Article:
by Lucy Vurusic Riner
I Teach, Therefore I Do.
As a dance program director in a high school setting I have always been conscious of staying one step ahead of the game. After all, I have some very talented dance students who are working at a level far above where I was at their age. We live in a society where kindergarten is the new first grade and students are focused on what elite colleges and universities might be within their grasp. So as dance teachers, how do we keep up? How do we continue to be a resource to our young dancers who are looking to us for guidance?
I have always hated the old saying, “Those who can’t do, teach.” I have always thought the opposite. “Those who do, teach others how to do as well.” After all, as teachers don’t we learn that modeling is one of the most effective ways to teach our students what are expectations are of them?
As a dance teacher I am constantly reminding my students that there are a variety of careers in dance. Are they all lucrative? Absolutely not. But can you make ends meet doing what you love while finding ways to supplement your income with other things you love? Absolutely yes.
I had a former student once say to me that she dreamed of dancing for a captive audience each night. I quietly thought to myself that I actually do that every day, for a salary and health insurance. But I did understand her needs because regardless of how many students I touch with dance, my own personal fulfillment has always come from my own professional development.
I have the honor of knowing many dance educators, in my age bracket (which will go unmentioned) that continue to take class, rehearse for shows, and see dance on a regular basis. When I look to hire teachers that work in my program, I expect that their drive come from a place where students look to them as an inspiration and motivation to see all that the dance world has to offer. I want my students to know that they have options. And I want all of the teachers that work for me to understand and model that as well.
The world of dance will always have some constants. I’ll always talk to my students about Doris Humphrey, Martha Graham and Merce Cunningham. I’ll always expect them to know how to dress for class and behave in an audience. I’ll always give my speech on the importance of not just performing for yourself, but always allowing your audience into your experience. But in the meantime, I’ll keep taking classes to keep my lessons (and my body) fresh. I’ll keep researching colleges and universities that are forever adding and evolving their dance programs for my potential students and I’ll keep seeing and learning about dance as it constantly changes and offers us new insight.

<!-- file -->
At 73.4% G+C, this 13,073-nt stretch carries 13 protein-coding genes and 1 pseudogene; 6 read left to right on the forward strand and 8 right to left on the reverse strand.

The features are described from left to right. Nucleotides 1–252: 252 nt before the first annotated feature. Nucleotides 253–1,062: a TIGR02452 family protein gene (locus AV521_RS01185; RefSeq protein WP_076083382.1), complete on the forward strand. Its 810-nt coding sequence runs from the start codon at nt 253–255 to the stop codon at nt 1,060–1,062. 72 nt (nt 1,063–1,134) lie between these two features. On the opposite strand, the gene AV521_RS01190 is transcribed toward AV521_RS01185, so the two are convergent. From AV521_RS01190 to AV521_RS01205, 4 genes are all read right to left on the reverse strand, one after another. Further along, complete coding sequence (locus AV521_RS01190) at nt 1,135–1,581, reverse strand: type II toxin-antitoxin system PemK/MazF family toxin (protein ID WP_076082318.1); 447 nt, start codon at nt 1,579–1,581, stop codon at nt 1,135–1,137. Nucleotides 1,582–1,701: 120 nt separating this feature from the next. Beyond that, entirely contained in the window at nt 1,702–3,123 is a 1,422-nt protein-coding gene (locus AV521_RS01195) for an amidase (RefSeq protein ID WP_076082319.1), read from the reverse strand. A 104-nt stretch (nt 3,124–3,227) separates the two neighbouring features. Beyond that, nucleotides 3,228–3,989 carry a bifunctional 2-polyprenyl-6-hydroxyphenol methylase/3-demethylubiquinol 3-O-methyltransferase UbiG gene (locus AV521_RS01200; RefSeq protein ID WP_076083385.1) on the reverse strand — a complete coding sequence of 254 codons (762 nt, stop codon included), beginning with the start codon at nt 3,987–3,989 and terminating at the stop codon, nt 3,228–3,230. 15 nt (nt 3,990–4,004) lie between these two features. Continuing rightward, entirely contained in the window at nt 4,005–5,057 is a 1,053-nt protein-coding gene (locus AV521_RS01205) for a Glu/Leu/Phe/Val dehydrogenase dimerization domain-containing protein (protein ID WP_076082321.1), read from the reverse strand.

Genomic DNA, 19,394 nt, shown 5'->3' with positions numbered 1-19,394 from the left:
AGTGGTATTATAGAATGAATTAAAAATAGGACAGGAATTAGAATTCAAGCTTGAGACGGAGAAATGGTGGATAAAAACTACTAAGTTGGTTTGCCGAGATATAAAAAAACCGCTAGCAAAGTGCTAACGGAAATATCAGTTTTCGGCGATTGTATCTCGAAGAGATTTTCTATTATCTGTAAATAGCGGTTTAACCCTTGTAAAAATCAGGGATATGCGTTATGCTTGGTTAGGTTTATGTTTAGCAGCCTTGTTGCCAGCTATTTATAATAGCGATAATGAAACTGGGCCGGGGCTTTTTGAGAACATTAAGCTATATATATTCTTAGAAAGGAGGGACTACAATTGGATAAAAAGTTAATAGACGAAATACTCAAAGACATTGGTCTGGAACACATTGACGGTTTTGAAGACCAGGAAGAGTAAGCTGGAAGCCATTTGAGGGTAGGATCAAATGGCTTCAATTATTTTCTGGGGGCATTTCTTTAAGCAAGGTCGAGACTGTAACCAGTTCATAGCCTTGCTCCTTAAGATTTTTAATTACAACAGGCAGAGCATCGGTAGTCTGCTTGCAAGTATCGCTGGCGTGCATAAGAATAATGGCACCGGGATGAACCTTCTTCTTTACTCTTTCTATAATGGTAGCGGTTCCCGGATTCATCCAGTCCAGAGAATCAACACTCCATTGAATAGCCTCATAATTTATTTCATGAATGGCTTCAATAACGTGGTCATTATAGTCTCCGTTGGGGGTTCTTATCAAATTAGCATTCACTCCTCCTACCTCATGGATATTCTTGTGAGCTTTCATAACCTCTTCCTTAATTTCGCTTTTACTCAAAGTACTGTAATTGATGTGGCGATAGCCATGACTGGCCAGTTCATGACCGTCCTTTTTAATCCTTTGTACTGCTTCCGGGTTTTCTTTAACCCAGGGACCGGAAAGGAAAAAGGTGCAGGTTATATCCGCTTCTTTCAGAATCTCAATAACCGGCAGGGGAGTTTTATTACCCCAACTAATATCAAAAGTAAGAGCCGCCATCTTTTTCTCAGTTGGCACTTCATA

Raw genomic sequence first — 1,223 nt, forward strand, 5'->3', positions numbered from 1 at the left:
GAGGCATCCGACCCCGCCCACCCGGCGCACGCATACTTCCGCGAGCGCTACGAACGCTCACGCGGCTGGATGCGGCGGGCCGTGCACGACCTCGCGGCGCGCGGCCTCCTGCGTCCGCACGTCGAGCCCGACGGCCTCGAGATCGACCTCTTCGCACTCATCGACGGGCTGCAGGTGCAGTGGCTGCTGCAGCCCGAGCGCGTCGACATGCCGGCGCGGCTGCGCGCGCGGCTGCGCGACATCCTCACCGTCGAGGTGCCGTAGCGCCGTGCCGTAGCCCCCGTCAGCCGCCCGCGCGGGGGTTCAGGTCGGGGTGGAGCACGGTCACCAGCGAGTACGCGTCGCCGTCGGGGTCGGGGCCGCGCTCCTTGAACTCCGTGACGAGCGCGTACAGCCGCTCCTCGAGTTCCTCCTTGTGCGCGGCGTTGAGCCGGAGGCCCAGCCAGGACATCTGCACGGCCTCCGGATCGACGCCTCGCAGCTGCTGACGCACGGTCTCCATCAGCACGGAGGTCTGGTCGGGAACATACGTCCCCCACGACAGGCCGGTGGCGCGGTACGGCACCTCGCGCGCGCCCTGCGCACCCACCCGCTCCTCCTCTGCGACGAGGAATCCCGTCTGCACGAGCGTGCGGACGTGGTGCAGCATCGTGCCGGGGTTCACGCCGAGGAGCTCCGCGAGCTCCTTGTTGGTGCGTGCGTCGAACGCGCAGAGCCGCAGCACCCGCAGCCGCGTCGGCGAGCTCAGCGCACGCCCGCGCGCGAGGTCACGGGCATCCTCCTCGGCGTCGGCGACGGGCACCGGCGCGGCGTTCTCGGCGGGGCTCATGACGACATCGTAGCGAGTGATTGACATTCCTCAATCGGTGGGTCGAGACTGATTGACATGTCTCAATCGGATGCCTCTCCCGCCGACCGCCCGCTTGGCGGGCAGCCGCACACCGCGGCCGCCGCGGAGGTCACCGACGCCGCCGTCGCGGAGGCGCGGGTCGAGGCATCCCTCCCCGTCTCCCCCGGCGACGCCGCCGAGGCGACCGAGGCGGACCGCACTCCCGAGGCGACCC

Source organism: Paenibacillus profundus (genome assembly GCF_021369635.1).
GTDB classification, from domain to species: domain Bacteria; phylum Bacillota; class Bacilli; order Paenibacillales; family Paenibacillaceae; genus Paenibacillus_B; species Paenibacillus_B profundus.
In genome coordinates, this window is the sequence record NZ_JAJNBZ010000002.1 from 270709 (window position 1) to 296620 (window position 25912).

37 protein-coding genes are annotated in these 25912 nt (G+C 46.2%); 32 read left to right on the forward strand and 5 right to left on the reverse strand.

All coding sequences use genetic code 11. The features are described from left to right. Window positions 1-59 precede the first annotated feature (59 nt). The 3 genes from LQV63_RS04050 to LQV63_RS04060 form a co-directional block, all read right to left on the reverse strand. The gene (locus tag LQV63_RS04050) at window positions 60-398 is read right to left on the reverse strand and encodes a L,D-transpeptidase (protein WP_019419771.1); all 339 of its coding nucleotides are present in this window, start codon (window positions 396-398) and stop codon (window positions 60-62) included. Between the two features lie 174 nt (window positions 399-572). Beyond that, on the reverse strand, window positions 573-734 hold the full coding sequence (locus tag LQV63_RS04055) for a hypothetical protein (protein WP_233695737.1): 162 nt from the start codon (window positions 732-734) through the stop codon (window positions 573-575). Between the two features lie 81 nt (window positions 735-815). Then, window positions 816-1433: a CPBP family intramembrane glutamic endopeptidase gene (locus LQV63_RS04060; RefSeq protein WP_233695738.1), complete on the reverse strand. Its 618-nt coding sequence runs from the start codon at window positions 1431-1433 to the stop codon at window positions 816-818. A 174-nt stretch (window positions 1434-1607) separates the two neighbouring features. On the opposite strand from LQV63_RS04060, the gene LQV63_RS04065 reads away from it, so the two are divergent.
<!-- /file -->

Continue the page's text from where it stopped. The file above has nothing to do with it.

Over the past fifteen years, I have had the opportunity to work with many different dance teachers and see many different programs. The ones that work do so because they have teachers that are in the “know.” They have a beat on what is happening in their communities, whether that be at the local dance studios, theaters or universities. The ones that remain complacent simply stay the same.
Are we using lesson plans that are ten years old? Do we get out much to see emerging dance companies in our communities or new national companies that are coming in on tour? Do you know about new dance studios and college programs that are in your area?
These are the questions we should ask ourselves each year, as we head into a new school year. Are we one step ahead? Is our commitment to our own professional development as dancers and educators being met?
We need to do and then teach.
Contributor Lucy Vurusic Riner is a native Chicagoan who has been supporting and contributing to the dance community for over twenty years. She received her BS Degree in dance and dance education from Illinois State University. Lucy has been a member of Molly Shanahan/Mad Shak Dance Company, RTG Dance Company and Matthew Hollis’ “The Power of Cheer.” She has also had the opportunity to be part of the community cast of White Oak Dance Project and David Dorfman Dance. Lucy has taught modern, hip hop, and jazz at numerous studios and high schools in the Chicagoland area. She has been the Director of Dance at Oak Park and River Forest High School since 1999. In 2005, Lucy completed her Masters Degree in Education from National Louis University and also received the Midwest Dance Teacher of the Year award and was the youngest of four finalists in the running for the National Dance Teacher of the Year award. Lucy and artistic partner, Michael Estanich, formed RE|Dance in 2010. This dancer theater company investigates humanity in movement through long distance collaboration. Lucy has also begun work on a long-term project entitled, “The Moving Vessel” which explores the impact of motherhood on the professional dancer. When Lucy is not working with independent choreographers and producing her own shows, she is at home with her two great kids, Margie and Luka, and her very supportive husband, Jim.